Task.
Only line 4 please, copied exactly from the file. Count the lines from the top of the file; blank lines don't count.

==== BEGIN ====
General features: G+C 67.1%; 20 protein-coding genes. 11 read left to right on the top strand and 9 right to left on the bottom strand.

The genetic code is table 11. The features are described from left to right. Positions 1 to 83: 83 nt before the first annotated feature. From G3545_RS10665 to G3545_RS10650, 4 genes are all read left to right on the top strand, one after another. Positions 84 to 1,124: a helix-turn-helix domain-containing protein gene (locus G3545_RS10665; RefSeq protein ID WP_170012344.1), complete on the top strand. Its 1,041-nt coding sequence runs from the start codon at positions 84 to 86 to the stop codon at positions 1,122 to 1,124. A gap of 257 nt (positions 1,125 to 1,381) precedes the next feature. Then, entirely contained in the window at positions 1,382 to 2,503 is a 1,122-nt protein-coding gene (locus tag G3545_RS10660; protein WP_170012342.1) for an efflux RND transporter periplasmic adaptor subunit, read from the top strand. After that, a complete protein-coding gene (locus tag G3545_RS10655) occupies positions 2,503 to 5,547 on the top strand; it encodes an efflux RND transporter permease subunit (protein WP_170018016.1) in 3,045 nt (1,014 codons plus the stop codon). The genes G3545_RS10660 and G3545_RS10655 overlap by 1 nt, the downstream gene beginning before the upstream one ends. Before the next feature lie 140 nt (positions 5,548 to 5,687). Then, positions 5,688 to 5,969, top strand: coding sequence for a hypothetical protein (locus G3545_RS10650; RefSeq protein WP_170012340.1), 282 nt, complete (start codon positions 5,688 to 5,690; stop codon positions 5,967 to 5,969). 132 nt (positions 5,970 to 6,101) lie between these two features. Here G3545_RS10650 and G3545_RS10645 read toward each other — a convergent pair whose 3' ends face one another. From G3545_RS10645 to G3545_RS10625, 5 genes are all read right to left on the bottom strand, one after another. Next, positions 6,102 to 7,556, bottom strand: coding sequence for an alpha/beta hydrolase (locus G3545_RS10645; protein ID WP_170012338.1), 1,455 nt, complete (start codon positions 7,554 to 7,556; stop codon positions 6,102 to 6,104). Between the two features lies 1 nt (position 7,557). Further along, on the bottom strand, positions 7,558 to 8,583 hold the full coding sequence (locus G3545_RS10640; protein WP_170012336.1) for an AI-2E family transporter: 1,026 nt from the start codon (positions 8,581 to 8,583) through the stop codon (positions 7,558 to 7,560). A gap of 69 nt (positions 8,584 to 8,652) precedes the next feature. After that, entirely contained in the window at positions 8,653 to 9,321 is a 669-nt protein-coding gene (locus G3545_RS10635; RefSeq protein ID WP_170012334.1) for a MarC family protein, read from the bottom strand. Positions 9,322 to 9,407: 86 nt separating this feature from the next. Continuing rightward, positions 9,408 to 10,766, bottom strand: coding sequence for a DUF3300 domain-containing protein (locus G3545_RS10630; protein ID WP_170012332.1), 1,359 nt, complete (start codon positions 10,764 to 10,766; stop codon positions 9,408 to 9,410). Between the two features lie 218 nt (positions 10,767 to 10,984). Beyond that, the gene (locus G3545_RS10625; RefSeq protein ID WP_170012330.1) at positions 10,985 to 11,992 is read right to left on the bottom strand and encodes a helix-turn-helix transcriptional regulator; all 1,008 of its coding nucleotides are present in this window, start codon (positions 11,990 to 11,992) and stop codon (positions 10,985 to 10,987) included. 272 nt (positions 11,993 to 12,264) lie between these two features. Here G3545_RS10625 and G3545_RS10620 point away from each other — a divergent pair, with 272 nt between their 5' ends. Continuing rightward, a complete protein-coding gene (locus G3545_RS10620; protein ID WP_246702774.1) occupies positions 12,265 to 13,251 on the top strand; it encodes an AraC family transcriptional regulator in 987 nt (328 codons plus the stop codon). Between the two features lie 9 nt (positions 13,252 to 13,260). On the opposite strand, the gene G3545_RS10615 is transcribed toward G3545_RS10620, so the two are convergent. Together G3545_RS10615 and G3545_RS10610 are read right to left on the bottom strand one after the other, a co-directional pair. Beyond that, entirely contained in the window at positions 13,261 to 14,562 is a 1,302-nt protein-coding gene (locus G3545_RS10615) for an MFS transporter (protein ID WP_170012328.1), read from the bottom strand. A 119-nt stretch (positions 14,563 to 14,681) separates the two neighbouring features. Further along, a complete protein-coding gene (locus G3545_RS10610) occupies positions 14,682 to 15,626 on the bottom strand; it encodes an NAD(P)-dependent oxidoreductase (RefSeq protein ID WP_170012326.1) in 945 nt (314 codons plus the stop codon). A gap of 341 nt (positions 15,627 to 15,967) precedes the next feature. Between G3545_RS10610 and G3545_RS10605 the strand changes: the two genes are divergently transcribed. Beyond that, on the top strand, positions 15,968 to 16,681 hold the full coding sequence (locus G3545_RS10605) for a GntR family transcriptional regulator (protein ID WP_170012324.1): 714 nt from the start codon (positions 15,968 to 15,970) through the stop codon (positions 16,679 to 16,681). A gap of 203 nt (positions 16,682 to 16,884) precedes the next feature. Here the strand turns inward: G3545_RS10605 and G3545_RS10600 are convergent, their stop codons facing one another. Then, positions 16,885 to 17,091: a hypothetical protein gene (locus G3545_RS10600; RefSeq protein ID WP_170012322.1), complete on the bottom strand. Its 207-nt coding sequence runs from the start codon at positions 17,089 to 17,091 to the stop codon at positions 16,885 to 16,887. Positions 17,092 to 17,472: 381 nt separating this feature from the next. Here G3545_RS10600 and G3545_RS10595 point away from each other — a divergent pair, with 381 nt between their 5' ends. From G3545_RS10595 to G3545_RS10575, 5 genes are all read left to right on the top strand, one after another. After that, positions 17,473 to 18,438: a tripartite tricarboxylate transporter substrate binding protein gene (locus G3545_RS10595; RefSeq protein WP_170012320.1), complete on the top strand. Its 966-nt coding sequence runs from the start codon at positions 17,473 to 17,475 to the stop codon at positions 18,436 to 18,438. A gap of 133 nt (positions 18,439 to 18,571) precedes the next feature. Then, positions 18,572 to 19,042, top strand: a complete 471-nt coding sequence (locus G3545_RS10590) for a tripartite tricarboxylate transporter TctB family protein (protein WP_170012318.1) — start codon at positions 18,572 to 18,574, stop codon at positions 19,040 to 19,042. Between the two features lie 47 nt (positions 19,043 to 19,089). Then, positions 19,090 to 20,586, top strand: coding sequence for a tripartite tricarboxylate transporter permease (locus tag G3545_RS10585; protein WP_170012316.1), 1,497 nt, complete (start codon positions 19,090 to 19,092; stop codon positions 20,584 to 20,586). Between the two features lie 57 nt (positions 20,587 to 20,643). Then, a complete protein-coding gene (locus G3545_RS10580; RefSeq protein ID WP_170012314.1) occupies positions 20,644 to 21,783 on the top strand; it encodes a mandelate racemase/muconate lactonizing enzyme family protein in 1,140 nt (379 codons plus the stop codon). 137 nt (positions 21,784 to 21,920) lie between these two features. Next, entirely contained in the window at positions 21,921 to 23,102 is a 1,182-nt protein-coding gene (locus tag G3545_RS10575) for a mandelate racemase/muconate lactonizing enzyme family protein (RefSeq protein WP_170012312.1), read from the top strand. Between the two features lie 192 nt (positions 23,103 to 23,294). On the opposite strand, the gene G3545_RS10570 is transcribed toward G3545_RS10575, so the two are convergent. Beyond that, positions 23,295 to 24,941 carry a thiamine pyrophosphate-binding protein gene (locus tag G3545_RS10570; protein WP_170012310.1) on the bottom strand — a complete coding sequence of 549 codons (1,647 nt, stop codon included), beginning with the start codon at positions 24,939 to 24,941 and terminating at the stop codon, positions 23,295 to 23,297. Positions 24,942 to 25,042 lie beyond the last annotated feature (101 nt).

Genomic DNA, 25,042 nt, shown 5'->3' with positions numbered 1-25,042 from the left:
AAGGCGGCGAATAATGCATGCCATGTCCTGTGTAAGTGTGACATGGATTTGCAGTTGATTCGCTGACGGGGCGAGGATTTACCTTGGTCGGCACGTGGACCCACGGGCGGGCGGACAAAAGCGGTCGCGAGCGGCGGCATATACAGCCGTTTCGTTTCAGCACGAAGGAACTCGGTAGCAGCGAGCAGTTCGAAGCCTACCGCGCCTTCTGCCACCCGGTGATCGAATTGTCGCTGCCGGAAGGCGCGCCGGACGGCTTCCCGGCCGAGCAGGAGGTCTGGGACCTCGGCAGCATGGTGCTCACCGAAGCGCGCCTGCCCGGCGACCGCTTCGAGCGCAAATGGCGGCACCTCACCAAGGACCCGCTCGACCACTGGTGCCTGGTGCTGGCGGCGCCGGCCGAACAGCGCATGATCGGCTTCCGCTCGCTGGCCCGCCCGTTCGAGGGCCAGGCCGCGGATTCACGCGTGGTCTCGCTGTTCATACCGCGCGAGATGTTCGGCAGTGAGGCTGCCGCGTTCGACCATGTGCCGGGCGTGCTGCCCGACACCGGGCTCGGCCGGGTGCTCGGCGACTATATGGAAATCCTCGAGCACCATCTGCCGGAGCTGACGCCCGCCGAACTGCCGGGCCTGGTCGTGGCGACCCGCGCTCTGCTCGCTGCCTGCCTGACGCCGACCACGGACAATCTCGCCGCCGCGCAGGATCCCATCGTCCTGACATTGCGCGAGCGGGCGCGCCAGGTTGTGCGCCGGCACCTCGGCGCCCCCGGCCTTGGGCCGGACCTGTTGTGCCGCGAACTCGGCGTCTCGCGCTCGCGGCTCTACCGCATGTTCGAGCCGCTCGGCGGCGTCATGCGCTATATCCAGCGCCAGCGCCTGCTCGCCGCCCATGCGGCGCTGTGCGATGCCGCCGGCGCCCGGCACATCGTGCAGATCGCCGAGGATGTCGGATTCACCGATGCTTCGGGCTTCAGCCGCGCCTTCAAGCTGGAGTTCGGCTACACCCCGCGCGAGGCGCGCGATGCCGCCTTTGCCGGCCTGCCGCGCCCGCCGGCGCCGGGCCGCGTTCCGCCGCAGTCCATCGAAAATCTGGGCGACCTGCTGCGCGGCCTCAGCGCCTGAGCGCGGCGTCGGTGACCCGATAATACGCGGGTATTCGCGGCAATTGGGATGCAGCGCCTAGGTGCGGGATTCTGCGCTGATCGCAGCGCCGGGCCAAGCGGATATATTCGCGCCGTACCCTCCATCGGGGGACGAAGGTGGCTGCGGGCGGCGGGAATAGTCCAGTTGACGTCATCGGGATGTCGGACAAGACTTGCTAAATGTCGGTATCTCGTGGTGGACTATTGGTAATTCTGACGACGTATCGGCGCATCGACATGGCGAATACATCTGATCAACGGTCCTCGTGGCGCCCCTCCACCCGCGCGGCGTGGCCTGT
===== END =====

AAGGCGGCGAATAATGCATGCCATGTCCTGTGTAAGTGTGACATGGATTTGCAGTTGATTCGCTGACGGGGCGAGGATTTACCTTGGTCGGCACGTGGACCCACGGGCGGGCGGACAAAAGCGGTCGCGAGCGGCGGCATATACAGCCGTTTCGTTTCAGCACGAAGGAACTCGGTAGCAGCGAGCAGTTCGAAGCCTACCGCGCCTTCTGCCACCCGGTGATCGAATTGTCGCTGCCGGAAGGCGCGCCGGACGGCTTCCCGGCCGAGCAGGAGGTCTGGGACCTCGGCAGCATGGTGCTCACCGAAGCGCGCCTGCCCGGCGACCGCTTCGAGCGCAAATGGCGGCACCTCACCAAGGACCCGCTCGACCACTGGTGCCTGGTGCTGGCGGCGCCGGCCGAACAGCGCATGATCGGCTTCCGCTCGCTGGCCCGCCCGTTCGAGGGCCAGGCCGCGGATTCACGCGTGGTCTCGCTGTTCATACCGCGCGAGATGTTCGGCAGTGAGGCTGCCGCGTTCGACCATGTGCCGGGCGTGCTGCCCGACACCGGGCTCGGCCGGGTGCTCGGCGACTATATGGAAATCCTCGAGCACCATCTGCCGGAGCTGACGCCCGCCGAACTGCCGGGCCTGGTCGTGGCGACCCGCGCTCTGCTCGCTGCCTGCCTGACGCCGACCACGGACAATCTCGCCGCCGCGCAGGATCCCATCGTCCTGACATTGCGCGAGCGGGCGCGCCAGGTTGTGCGCCGGCACCTCGGCGCCCCCGGCCTTGGGCCGGACCTGTTGTGCCGCGAACTCGGCGTCTCGCGCTCGCGGCTCTACCGCATGTTCGAGCCGCTCGGCGGCGTCATGCGCTATATCCAGCGCCAGCGCCTGCTCGCCGCCCATGCGGCGCTGTGCGATGCCGCCGGCGCCCGGCACATCGTGCAGATCGCCGAGGATGTCGGATTCACCGATGCTTCGGGCTTCAGCCGCGCCTTCAAGCTGGAGTTCGGCTACACCCCGCGCGAGGCGCGCGATGCCGCCTTTGCCGGCCTGCCGCGCCCGCCGGCGCCGGGCCGCGTTCCGCCGCAGTCCATCGAAAATCTGGGCGACCTGCTGCGCGGCCTCAGCGCCTGAGCGCGGCGTCGGTGACCCGATAATACGCGGGTATTCGCGGCAATTGGGATGCAGCGCCTAGGTGCGGGATTCTGCGCTGATCGCAGCGCCGGGCCAAGCGGATATATTCGCGCCGTACCCTCCATCGGGGGACGAAGGTGGCTGCGGGCGGCGGGAATAGTCCAGTTGACGTCATCGGGATGTCGGACAAGACTTGCTAAATGTCGGTATCTCGTGGTGGACTATTGGTAATTCTGACGACGTATCGGCGCATCGACATGGCGAATACATCTGATCAACGGTCCTCGTGGCGCCCCTCCACCCGCGCGGCGTGGCCTGT